The software is up to 75% accurate in detecting a liar.
Researchers from the University of Michigan have developed new software that can detect a person’s lies.
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Unlike the polygraph, this lie-detecting software does not need a person’s pulse or breathing rate to catch a lie instead it considers the speaker’s words and gestures to determine whether they are lying or not.
Researchers examined videos of high-stakes court cases to create the software, though; it is still in a prototype stage right now.
During experiments, it was up to 75% accurate in identifying deceptiveness when it was checked with trial outcomes, whereas humans were found just 50% accurate in detection.
So how does this software actually works? Researchers say they studied a set of 120 video clips of actual trials and identified some common behaviors in those who are lying. For instance, lying individuals moved their hands more, tried to sound more certain, spoke vocal fills such as ‘um’ quite frequently and looked directly in the eyes of the questioner more often than a person who is telling truth.
The key here to develop the software is ‘real-world data.’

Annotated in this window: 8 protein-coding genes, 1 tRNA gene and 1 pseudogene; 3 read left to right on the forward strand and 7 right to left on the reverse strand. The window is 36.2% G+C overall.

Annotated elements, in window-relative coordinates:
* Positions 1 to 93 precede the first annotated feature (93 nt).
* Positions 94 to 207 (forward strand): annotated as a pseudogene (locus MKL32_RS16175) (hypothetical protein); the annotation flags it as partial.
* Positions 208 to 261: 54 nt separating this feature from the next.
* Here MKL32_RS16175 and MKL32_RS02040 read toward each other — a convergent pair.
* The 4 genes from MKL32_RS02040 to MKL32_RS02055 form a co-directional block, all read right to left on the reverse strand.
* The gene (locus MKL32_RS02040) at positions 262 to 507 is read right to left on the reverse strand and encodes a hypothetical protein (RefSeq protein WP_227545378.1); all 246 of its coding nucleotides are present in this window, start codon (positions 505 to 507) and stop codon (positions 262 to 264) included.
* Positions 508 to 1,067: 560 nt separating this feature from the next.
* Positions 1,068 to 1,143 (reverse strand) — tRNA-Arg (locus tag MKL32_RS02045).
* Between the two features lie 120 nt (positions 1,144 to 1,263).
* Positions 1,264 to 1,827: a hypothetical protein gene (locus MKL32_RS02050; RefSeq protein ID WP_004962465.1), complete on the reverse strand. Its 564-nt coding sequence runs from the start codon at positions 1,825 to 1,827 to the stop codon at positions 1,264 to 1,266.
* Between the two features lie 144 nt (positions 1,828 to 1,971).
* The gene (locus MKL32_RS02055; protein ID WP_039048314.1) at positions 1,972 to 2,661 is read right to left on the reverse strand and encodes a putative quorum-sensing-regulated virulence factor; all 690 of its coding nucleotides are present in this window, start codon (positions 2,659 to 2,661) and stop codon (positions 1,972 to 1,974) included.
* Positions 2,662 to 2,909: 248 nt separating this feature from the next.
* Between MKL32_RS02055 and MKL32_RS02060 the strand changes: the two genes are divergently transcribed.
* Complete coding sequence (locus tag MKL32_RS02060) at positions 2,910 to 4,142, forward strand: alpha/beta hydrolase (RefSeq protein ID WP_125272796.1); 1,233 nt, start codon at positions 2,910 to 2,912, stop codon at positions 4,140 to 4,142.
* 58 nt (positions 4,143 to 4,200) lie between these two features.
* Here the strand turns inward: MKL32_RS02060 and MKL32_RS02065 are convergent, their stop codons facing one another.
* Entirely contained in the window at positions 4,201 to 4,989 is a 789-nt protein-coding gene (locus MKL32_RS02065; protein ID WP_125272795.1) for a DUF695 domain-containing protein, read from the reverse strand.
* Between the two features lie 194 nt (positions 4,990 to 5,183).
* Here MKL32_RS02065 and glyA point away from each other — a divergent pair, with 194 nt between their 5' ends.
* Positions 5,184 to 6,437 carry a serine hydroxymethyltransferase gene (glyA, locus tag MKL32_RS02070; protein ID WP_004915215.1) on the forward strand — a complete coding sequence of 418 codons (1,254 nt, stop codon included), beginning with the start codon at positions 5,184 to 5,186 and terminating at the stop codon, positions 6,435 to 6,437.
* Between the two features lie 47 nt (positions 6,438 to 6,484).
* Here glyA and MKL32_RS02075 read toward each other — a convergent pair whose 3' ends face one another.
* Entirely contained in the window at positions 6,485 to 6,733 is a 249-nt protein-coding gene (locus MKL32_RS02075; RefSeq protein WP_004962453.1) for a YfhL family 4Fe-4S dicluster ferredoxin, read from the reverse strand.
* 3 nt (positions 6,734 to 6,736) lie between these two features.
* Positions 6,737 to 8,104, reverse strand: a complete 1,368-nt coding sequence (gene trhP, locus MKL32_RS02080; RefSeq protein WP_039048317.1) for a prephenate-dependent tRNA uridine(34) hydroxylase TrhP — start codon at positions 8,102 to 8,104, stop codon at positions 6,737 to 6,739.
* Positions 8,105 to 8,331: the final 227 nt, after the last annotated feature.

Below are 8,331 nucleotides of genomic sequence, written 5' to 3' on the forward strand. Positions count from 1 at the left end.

"In laboratory experiments, it's difficult to create a setting that motivates people to truly lie. The stakes are not high enough," said Rada Mihalcea, one of the authors of the study. "We can offer a reward if people can lie well – pay them to convince another person that something false is true. But in the real world there is true motivation to deceive."
The trial videos include testimony of both defendants and witnesses. It is an obvious thing that both sides cannot be right at the same time, one of them must be telling a lie.
To find out which one is, researchers transcribe the videos including vocal fillers and analyzed how often subjects used various words. Then, they looked at the gestures of the subjects and used a standard coding scheme to interpret different motions of eyes, head, brow, mouth and hand.
Researchers fed the data into their system and found it was 75% accurate in identifying who is lying. The score was much better than the guesses of humans.
“People are poor lie detectors,” said Mihalcea. “This isn’t the kind of task we’re naturally good at. There are clues that humans give naturally when are being deceptive, but we’re not playing close enough attention to pick them up. We’re not counting how many times a person says 'I' or looks up. We're focusing on a higher level of communication."
Researchers are aiming to incorporate physiological parameters such as heart rate, respiration rate and body temperature fluctuation into it to draw more accurate conclusions. They are currently training the computer to classify various gestures.